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Aerobatic Aircraft Selection

Posted By:
Jason Kater
IAC MemberYoung Eagles Pilot or VolunteerHomebuilder or Craftsman
3
Posts
0
#1 Posted: 12/21/2010 15:44:01

Hello All,

I am looking to buy an aerobatic aircraft in the spring, as I plan on seriously competing in aerobatics.  I am looking for some suggestions and advice on what aircraft would get me the most aerobatic bang for the buck as my budget is limited.  My budget is limited to around $60,000 and I would like to purchase an aircraft that can be competitive for as many competition categories as possible (ie. primary - unlimited).

I was thinking either a Laser 200 or Yak 55....any suggestions out there?


Thanks for the help!


Jason



#2 Posted: 12/21/2010 21:11:56 Modified: 12/21/2010 21:14:02

Jason...I am bias towards a Pitts...I own one, a S2B that it is for sale but at $85K firm.....You can compete from Primary up to Advanced in it...Ask Rob Bond.  ...forget about unlimited!

If I had to start all over again and $60K was my budget I will buy me another Pitts...the laser 200 and the Yak 55 are nice aircraft, however the yak 55 is expensive to own and you have to adhere to the experimental Exhibition category certification....(a Pain in the A....) if you ask me.. (lots of it involved including reporting to the FAA every year) as for the laser...I have no experience. 

Unless you are super talented the Pitts S1S, S2A, S2B will be more than enogugh for many years to come. If you want to go experimental, go with a Christen Eagle. all the aircraft are within your budget except the S2B

If a monoplane is a must at tha price, i will go with the One Design DR107. Donny E Bond in NC has a few for sale in Barnstormers.

Learn to fly in one of this acro rides and move accordingly. 

 

Have fun in your   journey and please dont become another statistic.  Fly safe with at least 1,500 feet below you at all times..

Remember...you need to crawl before you learn to walk, you have to walk before you can run...Easy steps! and hire an aerobatic instructor! Do Spin and Emergency recovery procedures training too!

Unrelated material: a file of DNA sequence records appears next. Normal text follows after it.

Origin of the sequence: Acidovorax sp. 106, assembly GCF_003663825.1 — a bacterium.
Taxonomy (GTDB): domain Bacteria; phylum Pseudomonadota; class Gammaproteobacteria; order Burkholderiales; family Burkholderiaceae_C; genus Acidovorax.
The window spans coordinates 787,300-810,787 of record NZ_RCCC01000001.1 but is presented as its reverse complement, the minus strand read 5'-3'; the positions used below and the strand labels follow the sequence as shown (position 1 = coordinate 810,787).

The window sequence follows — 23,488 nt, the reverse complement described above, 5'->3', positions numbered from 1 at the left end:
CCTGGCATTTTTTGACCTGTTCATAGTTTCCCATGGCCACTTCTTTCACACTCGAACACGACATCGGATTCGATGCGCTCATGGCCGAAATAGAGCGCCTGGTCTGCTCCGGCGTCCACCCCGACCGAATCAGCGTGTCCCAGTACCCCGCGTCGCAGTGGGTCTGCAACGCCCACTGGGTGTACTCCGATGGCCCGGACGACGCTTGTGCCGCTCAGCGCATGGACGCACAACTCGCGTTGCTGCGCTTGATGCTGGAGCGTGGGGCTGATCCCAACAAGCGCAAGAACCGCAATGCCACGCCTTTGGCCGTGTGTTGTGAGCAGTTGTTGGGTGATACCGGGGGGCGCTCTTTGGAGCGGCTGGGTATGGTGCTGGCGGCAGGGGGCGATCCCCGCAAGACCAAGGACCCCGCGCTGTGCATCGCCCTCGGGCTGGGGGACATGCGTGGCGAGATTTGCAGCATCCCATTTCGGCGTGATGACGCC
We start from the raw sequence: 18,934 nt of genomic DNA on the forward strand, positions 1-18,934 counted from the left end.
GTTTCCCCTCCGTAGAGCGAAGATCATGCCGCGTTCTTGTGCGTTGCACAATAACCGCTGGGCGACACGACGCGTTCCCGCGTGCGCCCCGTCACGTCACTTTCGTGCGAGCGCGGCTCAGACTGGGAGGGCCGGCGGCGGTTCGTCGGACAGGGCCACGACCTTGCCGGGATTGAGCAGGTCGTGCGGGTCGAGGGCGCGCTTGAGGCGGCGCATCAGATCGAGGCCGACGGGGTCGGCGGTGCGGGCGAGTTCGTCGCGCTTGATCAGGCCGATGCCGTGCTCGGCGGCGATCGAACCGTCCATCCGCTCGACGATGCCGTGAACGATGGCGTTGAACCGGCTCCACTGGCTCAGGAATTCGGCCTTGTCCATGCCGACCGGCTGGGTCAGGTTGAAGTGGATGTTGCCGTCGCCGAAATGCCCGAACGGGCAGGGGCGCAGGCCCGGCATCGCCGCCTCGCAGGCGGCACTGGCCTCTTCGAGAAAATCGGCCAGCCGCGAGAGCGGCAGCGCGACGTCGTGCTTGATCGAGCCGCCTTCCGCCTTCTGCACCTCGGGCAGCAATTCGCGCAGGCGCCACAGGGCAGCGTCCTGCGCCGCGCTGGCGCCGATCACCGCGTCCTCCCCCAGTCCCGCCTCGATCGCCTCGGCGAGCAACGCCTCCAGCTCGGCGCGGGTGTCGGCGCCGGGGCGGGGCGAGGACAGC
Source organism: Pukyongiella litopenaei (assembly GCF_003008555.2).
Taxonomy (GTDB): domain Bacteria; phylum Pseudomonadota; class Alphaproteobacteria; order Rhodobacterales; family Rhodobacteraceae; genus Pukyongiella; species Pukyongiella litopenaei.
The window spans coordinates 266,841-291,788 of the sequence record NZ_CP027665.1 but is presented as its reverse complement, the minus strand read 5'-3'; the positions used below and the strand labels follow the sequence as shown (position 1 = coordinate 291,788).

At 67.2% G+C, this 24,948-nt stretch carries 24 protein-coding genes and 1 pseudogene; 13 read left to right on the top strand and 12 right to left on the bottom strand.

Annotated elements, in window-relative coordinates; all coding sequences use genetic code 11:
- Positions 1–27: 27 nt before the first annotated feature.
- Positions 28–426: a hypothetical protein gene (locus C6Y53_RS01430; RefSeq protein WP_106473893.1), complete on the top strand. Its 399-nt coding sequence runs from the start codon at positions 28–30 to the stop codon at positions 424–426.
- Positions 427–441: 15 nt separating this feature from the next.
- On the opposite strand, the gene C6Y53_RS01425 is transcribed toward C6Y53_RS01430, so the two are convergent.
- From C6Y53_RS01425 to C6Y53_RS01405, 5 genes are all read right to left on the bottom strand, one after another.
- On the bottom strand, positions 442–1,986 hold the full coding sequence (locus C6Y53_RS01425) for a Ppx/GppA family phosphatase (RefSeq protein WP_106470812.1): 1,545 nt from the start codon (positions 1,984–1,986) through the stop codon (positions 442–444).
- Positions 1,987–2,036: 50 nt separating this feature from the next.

N202MK Giles 202 S/N 11 Owner
Wes Liu
5
Posts
1
#3 Posted: 12/23/2010 17:12:32

 

Hello Jason,

 

Your post does not offer any info about your previous flying experience.  That will be important to the airplane that you choose.   If you have little or no tailwheel airplane experience, then your best option might be to rent a Decathlon at a school and build time and experience.  Pitts are more challenging to take-off and land than to fly in the box.  And the insurance rates for less experienced pilots reflect that.

 

I will also note that if you can find a similarly inclined pilot as a partner, your combined airplane budget will cover a wider range of airplane choices.  Aerobatic airplanes sit a lot, and sharing makes the economics work better.

 

Best of luck

 

Wes

Pitts S-2A



Elaine Kauh
IAC Member
4
Posts
0
#4 Posted: 12/28/2010 14:53:28

Hi, Jason:

I agree with Wes -- if you are just starting out in aerobatics and/or are new to tailwheels, start with renting a Decathlon, or perhaps buying one to get instruction in. There are previous threads on this forum discussing which model of Decathlon is best for your mission. The Decathlon is fun, economical, and is great for learning aerobatic basics (Patty Wagstaff and many others started out in one). You really have to know what you're doing to make the maneuvers look good in this airplane. When you are ready to compete past Sportsman, then look at trading up.